Recently, several population-based studies of the incidence of GBS applied strict criteria for the diagnosis of GBS, and relatively full case ascertainment appears to have been achieved (Hankey, 1987; Roman et al., unpublished observations, 1993; Winner and Evans, 1990). All of these studies indicate an incidence of GBS in the preschool age group of between 1.0 and 1.5 cases per 100,000 children per year, which is similar to the expected incidence in adults. The annual incidence of GBS in children in these studies is on the order of 0.1 cases per 100,000 children between the ages of 5 and 14 years (Winner and Evans, 1990) and 0.62 per 100,000 children and teenagers between the ages of 10 and 19 years (Hankey, 1987).
To obtain an idea of whether excess cases of GBS in relation to childhood vaccination occur each year, the following paradigm might be considered. Approximately 3,000 cases of GBS occur in the United States each year. If the preschool-age cohort makes up about 9 percent of the population, that would account for 270 cases per year if the incidence rate was uniform. As indicated above, the incidence of GBS in preschool children may well approximate the overall expected incidence in adults. Using some other assumptions, one can arrive at an estimate that about 6 percent of preschool-age children are within 5 days to 6 weeks of their most recent vaccination. If this is true, then one would expect about 16 cases of GBS per year in recently vaccinated preschool-age children. It is uncertain how many of these cases of GBS would be by chance alone and would be unrelated to vaccination. Nevertheless, excess cases of GBS occurring 5 days to 6 weeks after vaccination of preschool-age children have not been noted in the population-based studies mentioned above. This issue was also considered above in the section Antecedent Events. The data from the Monitoring System for Adverse Events Following Immunization show fewer cases of GBS per year, but such an analysis does not allow for the systematic underreporting that probably occurred.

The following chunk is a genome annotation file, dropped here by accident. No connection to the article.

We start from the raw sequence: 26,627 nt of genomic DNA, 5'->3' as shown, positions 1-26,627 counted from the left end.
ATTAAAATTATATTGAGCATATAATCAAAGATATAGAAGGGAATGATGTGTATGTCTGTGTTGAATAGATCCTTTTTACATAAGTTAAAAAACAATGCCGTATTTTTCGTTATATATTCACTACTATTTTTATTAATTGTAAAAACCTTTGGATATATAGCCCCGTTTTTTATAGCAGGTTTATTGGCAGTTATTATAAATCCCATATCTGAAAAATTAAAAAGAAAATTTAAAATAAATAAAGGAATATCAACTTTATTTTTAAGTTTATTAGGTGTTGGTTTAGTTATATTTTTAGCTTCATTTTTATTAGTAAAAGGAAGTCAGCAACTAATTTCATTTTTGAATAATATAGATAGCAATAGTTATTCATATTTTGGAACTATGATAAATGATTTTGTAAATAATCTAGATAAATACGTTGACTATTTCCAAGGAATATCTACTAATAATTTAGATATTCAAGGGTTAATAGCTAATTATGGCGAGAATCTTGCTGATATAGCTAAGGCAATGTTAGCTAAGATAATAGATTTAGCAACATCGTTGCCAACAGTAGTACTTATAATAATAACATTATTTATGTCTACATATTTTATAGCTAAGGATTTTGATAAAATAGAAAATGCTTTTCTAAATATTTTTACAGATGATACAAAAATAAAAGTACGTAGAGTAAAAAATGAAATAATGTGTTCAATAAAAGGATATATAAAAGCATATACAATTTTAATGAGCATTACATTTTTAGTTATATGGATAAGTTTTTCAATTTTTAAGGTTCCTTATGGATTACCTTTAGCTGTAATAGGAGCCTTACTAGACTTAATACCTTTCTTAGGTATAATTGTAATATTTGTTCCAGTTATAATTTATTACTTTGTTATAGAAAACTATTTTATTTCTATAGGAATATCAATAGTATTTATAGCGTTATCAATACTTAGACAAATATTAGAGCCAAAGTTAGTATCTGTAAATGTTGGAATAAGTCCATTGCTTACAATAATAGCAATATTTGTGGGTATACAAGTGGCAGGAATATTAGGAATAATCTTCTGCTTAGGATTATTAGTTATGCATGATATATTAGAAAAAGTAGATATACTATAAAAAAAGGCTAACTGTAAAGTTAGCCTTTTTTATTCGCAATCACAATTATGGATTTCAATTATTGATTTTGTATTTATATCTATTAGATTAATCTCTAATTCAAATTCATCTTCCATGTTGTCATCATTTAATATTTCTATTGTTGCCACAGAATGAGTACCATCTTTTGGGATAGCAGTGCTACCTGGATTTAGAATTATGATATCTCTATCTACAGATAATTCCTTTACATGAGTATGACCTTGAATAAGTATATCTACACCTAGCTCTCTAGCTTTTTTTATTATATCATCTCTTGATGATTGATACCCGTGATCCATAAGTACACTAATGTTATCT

In evaluating the vaccines considered in this report for a causal relation with demyelinating disease, several facts need to be considered:
Natural infections with measles and mumps viruses have been associated with ADEM.
ADEM and GBS in humans, similar to EAE or EAN in experimental animals, generally occur after an interval of 5 days to 6 weeks following infection (not clinical disease) or injection of antigen.
ADEM and GBS can occur after the administration of either live attenuated or killed vaccines (in the case of vaccinia virus and the swine influenza vaccines, respectively).